• We are all in the same boat. We try things and adjust accordingly. None of us has the “perfect” answer, we just keep working at it to reach people and have connection. 🙂
  • We had not considered recording our event so people who cannot attend live could come. What a great idea. As well as the ideas for how to share their crafts if they aren’t live with us.
  • Ideas, but most of all hope and strength – not in this aloneI

We are planning more webinars for the future so that we can continue to connect as we all experiment with ways to adapt our Messy Church during this weird time in history. Share your stories with us via Facebook or email roberta@messychurchusa.org.

Messy Church USA logo and mission
Equipping Messy Churches to start, sustain and connect across the USA

Messy Kid Chronicles

December Blog Post from Lindsey Goodyear

Last month, I had the pleasure of sitting down with five different adults, of all age groups, and listening to incredible testimonies of their journey through Messy Church. The fact that they were open enough to put their own private feelings out there for the world to read filled me with such gratitude. I love seeing how Messy Church impacts the life of others and, with them telling their stories, others can now hear it as well! And, although they were all captivating interviews, it did leave me wondering what the youth of our congregation would have to say about their own experiences with Messy Church. So, this month, I decided to sit down with four different kids, between the ages of 4 and 11 and ask them all the same questions. I was met with some of the sweetest, funniest, most blunt answers I’ve ever received in an interview! It was a riot! I love the innocent, unfiltered, unbiased answers we get when we talk about God with kids. We can learn a lot from their blind faith. So, without further ado, please enjoy some words about Messy Church out of the mouths of babes.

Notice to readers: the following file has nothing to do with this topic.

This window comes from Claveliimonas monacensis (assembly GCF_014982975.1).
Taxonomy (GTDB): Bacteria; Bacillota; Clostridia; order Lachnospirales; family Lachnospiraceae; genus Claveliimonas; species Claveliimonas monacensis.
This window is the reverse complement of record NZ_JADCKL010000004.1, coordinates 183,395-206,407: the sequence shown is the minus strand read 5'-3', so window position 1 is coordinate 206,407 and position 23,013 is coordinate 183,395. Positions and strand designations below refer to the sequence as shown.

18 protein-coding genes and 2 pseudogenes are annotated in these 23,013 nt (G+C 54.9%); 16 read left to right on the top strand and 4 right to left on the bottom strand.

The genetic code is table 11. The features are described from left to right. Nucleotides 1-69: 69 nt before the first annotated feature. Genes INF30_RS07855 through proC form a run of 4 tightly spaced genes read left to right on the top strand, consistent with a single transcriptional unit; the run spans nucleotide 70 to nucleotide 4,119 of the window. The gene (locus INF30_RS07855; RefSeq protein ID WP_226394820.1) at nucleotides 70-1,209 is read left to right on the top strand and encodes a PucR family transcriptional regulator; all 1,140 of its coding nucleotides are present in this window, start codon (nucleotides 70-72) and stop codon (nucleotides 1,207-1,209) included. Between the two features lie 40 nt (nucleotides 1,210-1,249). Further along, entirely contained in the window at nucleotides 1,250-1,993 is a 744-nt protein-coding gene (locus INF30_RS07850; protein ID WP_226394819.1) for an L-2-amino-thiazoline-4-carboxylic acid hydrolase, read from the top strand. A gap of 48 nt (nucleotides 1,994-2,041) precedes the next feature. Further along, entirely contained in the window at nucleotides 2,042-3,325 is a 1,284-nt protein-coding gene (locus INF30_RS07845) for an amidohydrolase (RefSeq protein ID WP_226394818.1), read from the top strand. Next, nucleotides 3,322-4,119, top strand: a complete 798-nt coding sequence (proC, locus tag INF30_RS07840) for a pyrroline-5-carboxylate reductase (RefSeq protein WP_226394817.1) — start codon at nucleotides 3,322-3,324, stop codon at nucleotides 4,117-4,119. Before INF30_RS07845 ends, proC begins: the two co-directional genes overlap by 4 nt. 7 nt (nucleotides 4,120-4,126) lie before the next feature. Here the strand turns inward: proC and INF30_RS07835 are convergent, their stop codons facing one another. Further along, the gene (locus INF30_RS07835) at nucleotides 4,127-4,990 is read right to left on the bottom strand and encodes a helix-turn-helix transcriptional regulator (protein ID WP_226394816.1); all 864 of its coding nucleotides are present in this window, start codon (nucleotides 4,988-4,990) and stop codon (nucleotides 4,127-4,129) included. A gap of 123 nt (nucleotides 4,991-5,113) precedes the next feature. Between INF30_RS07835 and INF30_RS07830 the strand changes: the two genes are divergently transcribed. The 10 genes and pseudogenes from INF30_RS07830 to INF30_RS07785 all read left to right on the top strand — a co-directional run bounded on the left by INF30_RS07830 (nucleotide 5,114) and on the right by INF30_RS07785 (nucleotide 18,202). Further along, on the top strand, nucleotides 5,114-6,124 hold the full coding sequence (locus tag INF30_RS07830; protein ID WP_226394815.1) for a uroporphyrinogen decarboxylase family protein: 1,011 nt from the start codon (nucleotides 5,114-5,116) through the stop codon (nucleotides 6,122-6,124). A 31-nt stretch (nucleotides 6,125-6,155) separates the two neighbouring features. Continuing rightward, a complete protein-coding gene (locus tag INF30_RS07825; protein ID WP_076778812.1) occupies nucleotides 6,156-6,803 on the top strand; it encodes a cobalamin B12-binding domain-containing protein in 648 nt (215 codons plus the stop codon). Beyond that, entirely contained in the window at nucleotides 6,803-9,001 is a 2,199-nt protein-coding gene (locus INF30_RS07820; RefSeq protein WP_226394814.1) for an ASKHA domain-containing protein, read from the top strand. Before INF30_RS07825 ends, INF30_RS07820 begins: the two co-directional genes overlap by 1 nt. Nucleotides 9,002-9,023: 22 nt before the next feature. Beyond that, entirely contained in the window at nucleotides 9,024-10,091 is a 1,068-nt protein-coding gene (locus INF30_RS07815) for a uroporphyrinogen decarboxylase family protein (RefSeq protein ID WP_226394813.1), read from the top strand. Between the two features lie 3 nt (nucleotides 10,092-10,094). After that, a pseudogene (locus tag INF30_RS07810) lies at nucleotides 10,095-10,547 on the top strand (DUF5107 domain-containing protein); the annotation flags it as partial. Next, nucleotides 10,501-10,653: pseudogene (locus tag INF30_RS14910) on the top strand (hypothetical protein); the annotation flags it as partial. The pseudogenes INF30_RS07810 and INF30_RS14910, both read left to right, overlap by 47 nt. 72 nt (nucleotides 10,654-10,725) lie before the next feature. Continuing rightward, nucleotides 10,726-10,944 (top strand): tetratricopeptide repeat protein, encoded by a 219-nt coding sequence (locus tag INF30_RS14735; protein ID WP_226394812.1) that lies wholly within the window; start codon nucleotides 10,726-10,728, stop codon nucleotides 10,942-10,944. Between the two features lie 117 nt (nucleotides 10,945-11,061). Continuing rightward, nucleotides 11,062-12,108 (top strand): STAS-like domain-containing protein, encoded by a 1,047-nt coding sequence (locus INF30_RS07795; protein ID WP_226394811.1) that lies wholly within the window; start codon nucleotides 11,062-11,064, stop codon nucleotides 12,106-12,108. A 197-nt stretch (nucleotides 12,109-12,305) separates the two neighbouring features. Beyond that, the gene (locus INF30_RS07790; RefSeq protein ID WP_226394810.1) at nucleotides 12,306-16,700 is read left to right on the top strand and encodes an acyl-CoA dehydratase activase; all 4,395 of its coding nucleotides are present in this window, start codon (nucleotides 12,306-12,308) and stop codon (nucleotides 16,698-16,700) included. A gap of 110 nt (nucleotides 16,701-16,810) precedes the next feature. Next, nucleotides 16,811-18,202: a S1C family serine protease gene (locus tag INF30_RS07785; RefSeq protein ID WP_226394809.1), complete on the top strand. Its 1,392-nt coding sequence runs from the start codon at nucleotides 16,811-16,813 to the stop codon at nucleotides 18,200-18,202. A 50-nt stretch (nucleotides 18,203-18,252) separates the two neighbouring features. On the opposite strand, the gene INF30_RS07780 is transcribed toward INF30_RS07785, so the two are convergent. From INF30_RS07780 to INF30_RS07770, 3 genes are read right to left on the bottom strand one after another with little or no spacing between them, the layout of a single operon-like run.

Name: Jax
Age: 4
Number of years attending Messy Church: 2

Lindsey (LG): What do you remember about your first Messy Church?
Jax (J): I don’t know anything about that.

LG: That’s okay. What has been your favorite Messy Church?
J: The water slide one.

LG: Really? How come?
J: Because I liked going down the slide and next time I’m going to do flips, stand up, and slide on my knees.

LG: Wow, that sounds fun! How about you tell me your favorite meal at Messy Church?
J: I would like it if they had bread and I could put butter on it!

LG: I would love that too. Do you remember any stories you’ve learned at Messy Church?
J: Ms. Leyla says that sometimes you see Jesus laying in that little thing He likes.

LG: Do you mean the manger?
J: What’s a manger?

LG: That little bed He had when he was born.
J: Oh, yeah. But, He’s dead, you know?

LG: I do know that but He’s alive in our hearts, right?
J: Yes, and so is God!

LG: That’s right! How about your favorite Messy Church song?
J: Welcome Everybody!

LG: That’s a good one! If there was one thing you could change about Messy Church what would it be?
J: Sing a new song at Messy Church for prayer.

LG: Why a new song?
J: I just do.

LG: Well, maybe we can work on that. Thanks for the interview!
J: Okay.

Name: Kellan
Age: 7
Number of years attending Messy Church: 2

Lindsey (LG): What do you remember about your first Messy Church?